Essay on Review Of ' Neuropath ' By Scott Bakker

Essay on Review Of ' Neuropath ' By Scott Bakker

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In times of distress, humanity will overtake rationality in a person. The ability to assess a situation and realize there is no rational way for the human brain to process it is what keeps the humanity in everyone relevant. In Neuropath by Scott Bakker, readers get to understand this through the character of Thomas. Thomas is a psychologist, understanding that the brain controls everything about a person, with the person suspending their conscious decisions to the brain even if they are unaware they are doing so. However, this does not stop Thomas from fighting to maintain his humanity amongst his rationality. Thomas 's career does not cloud his views on what it means to be human and have human emotions, removing the brain and mind from the situation. As the novel progresses, Thomas is forced to rely on his humanity as a new technology threatens to remove it from him. Bakker is able to create a world in this techno-thriller where fighting against technology is not rational but necessary to remain fundamentally human, raising the stakes of the situation with each page. Thomas is able to retain his humanity throughout the novel by anchoring to the thought of his children, having a deep understanding of human psychology, and realizing the consequences that come with being human.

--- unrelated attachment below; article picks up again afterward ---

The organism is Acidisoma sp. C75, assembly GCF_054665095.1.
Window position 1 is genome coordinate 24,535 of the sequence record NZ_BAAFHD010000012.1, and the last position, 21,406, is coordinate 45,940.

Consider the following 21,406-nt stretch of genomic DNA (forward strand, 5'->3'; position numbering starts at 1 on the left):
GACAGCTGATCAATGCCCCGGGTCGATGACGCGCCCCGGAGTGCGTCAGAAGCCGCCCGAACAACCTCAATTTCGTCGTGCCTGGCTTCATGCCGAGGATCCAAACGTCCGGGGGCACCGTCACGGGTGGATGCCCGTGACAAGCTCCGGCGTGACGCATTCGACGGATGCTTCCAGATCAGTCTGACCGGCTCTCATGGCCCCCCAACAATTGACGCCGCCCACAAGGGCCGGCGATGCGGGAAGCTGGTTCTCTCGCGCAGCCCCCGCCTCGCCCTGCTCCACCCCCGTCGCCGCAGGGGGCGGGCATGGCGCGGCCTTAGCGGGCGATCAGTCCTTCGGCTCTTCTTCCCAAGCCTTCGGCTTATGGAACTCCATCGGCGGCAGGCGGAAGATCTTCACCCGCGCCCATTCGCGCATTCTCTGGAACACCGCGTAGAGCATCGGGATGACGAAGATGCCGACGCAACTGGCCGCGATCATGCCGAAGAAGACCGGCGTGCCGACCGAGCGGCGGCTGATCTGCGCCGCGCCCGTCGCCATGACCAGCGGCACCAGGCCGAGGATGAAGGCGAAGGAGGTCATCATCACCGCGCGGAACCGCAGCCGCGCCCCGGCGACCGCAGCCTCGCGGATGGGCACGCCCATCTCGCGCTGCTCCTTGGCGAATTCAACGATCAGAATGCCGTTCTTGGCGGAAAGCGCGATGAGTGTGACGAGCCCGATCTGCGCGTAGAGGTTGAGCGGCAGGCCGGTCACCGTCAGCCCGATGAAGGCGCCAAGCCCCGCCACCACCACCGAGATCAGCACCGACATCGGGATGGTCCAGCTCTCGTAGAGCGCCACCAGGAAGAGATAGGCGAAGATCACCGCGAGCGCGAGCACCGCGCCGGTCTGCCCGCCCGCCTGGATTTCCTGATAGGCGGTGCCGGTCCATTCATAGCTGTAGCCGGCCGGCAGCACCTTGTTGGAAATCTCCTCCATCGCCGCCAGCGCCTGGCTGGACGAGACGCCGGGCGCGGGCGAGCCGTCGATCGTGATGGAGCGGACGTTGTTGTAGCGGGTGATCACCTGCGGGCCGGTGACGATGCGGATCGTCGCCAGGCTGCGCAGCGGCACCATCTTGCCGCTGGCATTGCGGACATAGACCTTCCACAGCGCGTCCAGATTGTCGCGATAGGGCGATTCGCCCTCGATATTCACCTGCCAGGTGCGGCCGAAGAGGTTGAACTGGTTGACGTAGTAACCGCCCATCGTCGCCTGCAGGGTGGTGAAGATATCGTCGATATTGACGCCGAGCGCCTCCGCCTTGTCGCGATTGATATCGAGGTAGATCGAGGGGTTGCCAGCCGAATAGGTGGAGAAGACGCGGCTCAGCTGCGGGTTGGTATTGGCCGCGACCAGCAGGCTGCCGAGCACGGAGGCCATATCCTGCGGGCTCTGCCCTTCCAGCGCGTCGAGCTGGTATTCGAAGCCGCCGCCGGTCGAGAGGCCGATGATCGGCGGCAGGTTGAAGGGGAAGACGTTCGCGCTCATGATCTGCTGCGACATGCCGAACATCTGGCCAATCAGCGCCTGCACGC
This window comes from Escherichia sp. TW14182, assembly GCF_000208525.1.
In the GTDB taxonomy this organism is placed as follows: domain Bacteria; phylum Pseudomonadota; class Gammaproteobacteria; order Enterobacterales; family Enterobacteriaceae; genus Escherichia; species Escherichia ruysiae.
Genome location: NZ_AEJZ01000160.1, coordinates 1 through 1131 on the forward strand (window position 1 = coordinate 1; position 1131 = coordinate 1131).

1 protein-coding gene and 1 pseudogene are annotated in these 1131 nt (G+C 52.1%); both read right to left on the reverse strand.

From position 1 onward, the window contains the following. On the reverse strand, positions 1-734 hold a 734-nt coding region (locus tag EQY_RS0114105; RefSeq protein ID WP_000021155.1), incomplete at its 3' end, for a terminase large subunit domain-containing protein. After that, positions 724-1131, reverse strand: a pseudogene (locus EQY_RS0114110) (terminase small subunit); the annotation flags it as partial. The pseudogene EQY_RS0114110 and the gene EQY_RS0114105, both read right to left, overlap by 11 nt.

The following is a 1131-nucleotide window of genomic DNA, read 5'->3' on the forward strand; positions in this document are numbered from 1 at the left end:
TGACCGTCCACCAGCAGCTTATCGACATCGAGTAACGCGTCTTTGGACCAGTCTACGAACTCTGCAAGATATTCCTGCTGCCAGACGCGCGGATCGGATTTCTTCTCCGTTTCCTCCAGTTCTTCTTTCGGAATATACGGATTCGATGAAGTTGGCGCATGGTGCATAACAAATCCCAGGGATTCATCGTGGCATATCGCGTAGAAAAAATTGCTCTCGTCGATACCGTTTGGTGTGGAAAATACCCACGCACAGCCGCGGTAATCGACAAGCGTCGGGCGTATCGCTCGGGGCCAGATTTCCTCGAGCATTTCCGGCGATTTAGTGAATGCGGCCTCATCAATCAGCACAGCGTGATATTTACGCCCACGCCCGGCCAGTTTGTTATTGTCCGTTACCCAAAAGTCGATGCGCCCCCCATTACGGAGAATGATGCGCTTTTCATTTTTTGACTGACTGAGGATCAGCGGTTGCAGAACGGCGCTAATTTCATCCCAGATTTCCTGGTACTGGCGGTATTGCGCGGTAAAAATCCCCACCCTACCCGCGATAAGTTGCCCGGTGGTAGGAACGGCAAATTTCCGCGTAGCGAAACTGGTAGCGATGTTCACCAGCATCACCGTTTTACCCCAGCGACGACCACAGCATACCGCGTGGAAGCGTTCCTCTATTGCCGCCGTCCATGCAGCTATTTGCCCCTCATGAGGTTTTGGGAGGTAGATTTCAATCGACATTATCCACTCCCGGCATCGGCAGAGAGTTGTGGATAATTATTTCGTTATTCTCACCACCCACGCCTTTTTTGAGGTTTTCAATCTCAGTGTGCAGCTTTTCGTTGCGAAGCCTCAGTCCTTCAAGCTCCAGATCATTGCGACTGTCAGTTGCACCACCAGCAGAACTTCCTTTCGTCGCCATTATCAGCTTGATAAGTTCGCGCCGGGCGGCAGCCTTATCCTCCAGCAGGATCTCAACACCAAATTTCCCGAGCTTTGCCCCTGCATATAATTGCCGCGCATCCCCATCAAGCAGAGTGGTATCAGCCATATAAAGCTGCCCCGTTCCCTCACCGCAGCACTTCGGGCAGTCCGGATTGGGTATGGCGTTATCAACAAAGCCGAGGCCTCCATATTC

Throughout the novel, Thomas is able to hold onto his humanity by relying on the presence of his children. His children, Ripley and Frankie, are the only constant for Thomas throughout the novel. As the life he created for himself begins to crumble, his children act as the buffer between the impending impact of his past life becoming a reality again. Readers become aware of the impact Ripley and Frankie have early in the novel, as Thomas and Neil rehash “...

... middle of paper ... irrationally accepts the consequences of the TSM, as well as the consequences of his actions while attached to it, proving the depth of his humanity.
Thomas 's rationality for the brain never overtakes his grip on humanity. He acts irrationally to protect his children, understand the brain, and create consequences for himself. While the novel is not a traditional techno-thriller, it uses the foundation of the genre to show what can happen when technology allows humans to remove their emotions, and thus their grip on humanity. The novel forces readers to imagine this technology in a thrilling, if not terrifying way, depicting the true dangers of what can happen if rationality were to conquer humanity, and humans were left emotionless. While the brain may function solely on rationality, it is the grip on humanity that will keep humans evolving for years to come.

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